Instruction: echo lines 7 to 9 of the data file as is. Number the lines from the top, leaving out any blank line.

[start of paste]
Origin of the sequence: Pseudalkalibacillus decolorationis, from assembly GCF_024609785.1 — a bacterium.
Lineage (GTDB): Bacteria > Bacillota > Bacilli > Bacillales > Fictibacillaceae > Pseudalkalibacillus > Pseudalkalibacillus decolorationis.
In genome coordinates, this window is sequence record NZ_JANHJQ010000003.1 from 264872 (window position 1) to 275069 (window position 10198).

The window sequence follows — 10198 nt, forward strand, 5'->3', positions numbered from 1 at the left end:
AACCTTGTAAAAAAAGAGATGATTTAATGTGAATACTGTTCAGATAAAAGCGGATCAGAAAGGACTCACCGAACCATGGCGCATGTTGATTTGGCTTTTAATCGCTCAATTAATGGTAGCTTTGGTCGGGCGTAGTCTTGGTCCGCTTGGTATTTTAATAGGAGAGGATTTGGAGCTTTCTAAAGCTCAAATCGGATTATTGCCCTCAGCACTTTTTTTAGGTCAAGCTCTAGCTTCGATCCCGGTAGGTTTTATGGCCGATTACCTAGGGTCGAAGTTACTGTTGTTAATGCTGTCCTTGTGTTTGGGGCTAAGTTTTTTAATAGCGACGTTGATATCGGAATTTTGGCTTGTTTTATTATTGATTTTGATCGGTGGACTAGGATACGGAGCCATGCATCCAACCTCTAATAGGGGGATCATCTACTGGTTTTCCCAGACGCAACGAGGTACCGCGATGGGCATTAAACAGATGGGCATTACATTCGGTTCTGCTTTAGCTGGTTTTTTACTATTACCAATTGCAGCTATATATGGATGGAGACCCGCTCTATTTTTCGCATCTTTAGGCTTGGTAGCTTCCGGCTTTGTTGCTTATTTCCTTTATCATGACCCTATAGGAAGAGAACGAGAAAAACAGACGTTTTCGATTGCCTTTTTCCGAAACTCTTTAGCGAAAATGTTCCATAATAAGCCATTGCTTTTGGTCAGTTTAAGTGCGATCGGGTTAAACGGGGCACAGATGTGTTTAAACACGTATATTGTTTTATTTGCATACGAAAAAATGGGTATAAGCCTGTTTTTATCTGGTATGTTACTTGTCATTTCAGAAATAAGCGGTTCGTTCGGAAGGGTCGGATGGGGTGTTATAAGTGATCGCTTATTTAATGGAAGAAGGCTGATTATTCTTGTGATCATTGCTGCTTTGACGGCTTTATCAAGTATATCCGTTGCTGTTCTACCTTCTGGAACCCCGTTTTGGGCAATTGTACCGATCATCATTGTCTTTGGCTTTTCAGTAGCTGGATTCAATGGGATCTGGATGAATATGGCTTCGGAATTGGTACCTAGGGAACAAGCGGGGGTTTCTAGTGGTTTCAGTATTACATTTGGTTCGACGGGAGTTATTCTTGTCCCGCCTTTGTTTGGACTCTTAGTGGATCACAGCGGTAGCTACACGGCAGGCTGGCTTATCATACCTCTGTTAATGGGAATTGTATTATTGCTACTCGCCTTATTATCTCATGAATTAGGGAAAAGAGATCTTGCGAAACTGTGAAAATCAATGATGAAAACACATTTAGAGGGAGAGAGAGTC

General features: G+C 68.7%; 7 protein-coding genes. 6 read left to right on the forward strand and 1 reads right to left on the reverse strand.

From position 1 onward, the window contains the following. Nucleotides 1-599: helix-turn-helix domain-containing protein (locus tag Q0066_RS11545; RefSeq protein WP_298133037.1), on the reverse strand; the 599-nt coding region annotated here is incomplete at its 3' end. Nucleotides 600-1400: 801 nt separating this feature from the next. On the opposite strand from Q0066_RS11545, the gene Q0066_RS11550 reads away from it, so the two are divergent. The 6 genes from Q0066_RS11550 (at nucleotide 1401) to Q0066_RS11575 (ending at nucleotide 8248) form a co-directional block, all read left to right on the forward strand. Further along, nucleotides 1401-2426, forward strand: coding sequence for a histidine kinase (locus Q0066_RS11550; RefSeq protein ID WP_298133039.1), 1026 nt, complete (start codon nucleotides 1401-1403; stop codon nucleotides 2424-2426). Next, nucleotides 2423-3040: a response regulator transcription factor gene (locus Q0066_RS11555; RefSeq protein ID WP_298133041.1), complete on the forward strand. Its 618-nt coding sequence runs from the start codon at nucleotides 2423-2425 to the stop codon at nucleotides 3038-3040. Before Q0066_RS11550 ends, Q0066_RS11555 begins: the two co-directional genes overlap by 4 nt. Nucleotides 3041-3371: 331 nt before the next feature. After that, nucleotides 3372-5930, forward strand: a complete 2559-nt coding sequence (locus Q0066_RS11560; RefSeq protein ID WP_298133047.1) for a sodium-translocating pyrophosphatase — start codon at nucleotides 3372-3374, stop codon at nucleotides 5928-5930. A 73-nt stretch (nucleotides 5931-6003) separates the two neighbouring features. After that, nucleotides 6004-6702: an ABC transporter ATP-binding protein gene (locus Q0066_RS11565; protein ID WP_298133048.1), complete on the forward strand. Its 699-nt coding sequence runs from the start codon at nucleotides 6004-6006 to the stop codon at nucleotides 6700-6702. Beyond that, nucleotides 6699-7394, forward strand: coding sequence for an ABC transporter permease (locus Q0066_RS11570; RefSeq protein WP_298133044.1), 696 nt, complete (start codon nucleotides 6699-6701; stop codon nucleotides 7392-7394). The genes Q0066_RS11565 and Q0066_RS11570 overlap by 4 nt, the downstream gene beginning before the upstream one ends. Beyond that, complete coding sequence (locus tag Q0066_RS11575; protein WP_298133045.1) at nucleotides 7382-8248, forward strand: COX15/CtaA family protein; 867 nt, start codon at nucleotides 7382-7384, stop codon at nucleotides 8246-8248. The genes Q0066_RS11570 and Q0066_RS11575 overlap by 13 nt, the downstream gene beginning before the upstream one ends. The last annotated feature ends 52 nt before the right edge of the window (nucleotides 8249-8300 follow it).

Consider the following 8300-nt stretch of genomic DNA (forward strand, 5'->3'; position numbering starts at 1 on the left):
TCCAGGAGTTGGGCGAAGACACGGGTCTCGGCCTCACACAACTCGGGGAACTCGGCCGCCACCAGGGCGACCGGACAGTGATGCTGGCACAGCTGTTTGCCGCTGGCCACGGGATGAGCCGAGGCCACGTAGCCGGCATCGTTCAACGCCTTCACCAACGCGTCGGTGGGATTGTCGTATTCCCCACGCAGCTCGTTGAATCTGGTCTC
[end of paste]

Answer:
From position 1 onward, the window contains the following. Nucleotides 1-599: helix-turn-helix domain-containing protein (locus tag Q0066_RS11545; RefSeq protein WP_298133037.1), on the reverse strand; the 599-nt coding region annotated here is incomplete at its 3' end. Nucleotides 600-1400: 801 nt separating this feature from the next. On the opposite strand from Q0066_RS11545, the gene Q0066_RS11550 reads away from it, so the two are divergent. The 6 genes from Q0066_RS11550 (at nucleotide 1401) to Q0066_RS11575 (ending at nucleotide 8248) form a co-directional block, all read left to right on the forward strand. Further along, nucleotides 1401-2426, forward strand: coding sequence for a histidine kinase (locus Q0066_RS11550; RefSeq protein ID WP_298133039.1), 1026 nt, complete (start codon nucleotides 1401-1403; stop codon nucleotides 2424-2426). Next, nucleotides 2423-3040: a response regulator transcription factor gene (locus Q0066_RS11555; RefSeq protein ID WP_298133041.1), complete on the forward strand. Its 618-nt coding sequence runs from the start codon at nucleotides 2423-2425 to the stop codon at nucleotides 3038-3040. Before Q0066_RS11550 ends, Q0066_RS11555 begins: the two co-directional genes overlap by 4 nt. Nucleotides 3041-3371: 331 nt before the next feature. After that, nucleotides 3372-5930, forward strand: a complete 2559-nt coding sequence (locus Q0066_RS11560; RefSeq protein ID WP_298133047.1) for a sodium-translocating pyrophosphatase — start codon at nucleotides 3372-3374, stop codon at nucleotides 5928-5930. A 73-nt stretch (nucleotides 5931-6003) separates the two neighbouring features. After that, nucleotides 6004-6702: an ABC transporter ATP-binding protein gene (locus Q0066_RS11565; protein ID WP_298133048.1), complete on the forward strand. Its 699-nt coding sequence runs from the start codon at nucleotides 6004-6006 to the stop codon at nucleotides 6700-6702. Beyond that, nucleotides 6699-7394, forward strand: coding sequence for an ABC transporter permease (locus Q0066_RS11570; RefSeq protein WP_298133044.1), 696 nt, complete (start codon nucleotides 6699-6701; stop codon nucleotides 7392-7394). The genes Q0066_RS11565 and Q0066_RS11570 overlap by 4 nt, the downstream gene beginning before the upstream one ends. Beyond that, complete coding sequence (locus tag Q0066_RS11575; protein WP_298133045.1) at nucleotides 7382-8248, forward strand: COX15/CtaA family protein; 867 nt, start codon at nucleotides 7382-7384, stop codon at nucleotides 8246-8248. The genes Q0066_RS11570 and Q0066_RS11575 overlap by 13 nt, the downstream gene beginning before the upstream one ends. The last annotated feature ends 52 nt before the right edge of the window (nucleotides 8249-8300 follow it).

Consider the following 8300-nt stretch of genomic DNA (forward strand, 5'->3'; position numbering starts at 1 on the left):
TCCAGGAGTTGGGCGAAGACACGGGTCTCGGCCTCACACAACTCGGGGAACTCGGCCGCCACCAGGGCGACCGGACAGTGATGCTGGCACAGCTGTTTGCCGCTGGCCACGGGATGAGCCGAGGCCACGTAGCCGGCATCGTTCAACGCCTTCACCAACGCGTCGGTGGGATTGTCGTATTCCCCACGCAGCTCGTTGAATCTGGTCTC